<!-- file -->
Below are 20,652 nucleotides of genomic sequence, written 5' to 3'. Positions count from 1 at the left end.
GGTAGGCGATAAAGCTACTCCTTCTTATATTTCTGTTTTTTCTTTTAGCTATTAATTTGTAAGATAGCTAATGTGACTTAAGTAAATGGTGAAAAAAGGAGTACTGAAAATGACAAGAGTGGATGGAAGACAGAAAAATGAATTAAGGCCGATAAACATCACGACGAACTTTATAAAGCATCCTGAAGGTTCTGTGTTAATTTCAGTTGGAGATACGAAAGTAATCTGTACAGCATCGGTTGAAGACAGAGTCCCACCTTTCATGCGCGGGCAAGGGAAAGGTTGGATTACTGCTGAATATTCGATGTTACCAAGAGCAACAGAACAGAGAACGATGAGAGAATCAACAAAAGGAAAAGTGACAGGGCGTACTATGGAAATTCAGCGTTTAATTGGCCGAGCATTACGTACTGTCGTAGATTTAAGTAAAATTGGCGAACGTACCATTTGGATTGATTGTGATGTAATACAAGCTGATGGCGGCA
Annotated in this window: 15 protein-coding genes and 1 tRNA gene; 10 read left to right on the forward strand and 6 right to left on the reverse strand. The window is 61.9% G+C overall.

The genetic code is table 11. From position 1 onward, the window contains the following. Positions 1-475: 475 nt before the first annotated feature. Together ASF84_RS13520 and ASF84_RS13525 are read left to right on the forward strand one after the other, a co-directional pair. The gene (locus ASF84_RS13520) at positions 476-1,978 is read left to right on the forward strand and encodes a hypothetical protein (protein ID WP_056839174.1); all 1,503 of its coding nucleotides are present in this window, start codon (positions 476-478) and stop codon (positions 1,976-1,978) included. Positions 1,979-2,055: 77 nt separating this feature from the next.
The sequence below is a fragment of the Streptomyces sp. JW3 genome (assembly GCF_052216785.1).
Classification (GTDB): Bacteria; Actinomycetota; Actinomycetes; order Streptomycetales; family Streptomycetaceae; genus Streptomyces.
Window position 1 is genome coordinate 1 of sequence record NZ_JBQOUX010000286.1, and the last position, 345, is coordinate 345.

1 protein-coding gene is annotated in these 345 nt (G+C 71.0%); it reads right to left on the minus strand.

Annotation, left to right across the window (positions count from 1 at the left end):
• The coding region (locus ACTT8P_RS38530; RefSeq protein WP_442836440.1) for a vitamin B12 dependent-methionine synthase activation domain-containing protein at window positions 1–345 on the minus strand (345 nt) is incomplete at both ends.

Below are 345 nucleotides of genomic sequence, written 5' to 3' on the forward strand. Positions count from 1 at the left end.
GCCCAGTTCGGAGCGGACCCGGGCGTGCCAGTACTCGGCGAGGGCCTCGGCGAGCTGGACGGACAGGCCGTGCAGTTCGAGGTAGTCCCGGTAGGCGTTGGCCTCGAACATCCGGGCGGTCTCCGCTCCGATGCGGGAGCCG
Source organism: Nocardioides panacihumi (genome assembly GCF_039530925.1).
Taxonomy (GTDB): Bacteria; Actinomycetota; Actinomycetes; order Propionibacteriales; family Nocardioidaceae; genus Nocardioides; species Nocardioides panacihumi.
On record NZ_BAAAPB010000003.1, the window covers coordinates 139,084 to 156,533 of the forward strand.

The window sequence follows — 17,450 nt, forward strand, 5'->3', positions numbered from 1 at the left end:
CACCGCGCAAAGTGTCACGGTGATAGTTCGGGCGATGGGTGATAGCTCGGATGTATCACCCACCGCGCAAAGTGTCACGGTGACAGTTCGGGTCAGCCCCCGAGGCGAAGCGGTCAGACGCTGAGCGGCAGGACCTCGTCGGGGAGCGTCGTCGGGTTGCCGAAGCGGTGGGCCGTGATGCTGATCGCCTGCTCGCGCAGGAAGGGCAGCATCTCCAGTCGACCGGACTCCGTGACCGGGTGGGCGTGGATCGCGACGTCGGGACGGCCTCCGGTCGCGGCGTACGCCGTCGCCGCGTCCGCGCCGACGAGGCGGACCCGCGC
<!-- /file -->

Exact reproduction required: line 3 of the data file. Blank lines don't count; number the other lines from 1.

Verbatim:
Annotated in this window: 15 protein-coding genes and 1 tRNA gene; 10 read left to right on the forward strand and 6 right to left on the reverse strand. The window is 61.9% G+C overall.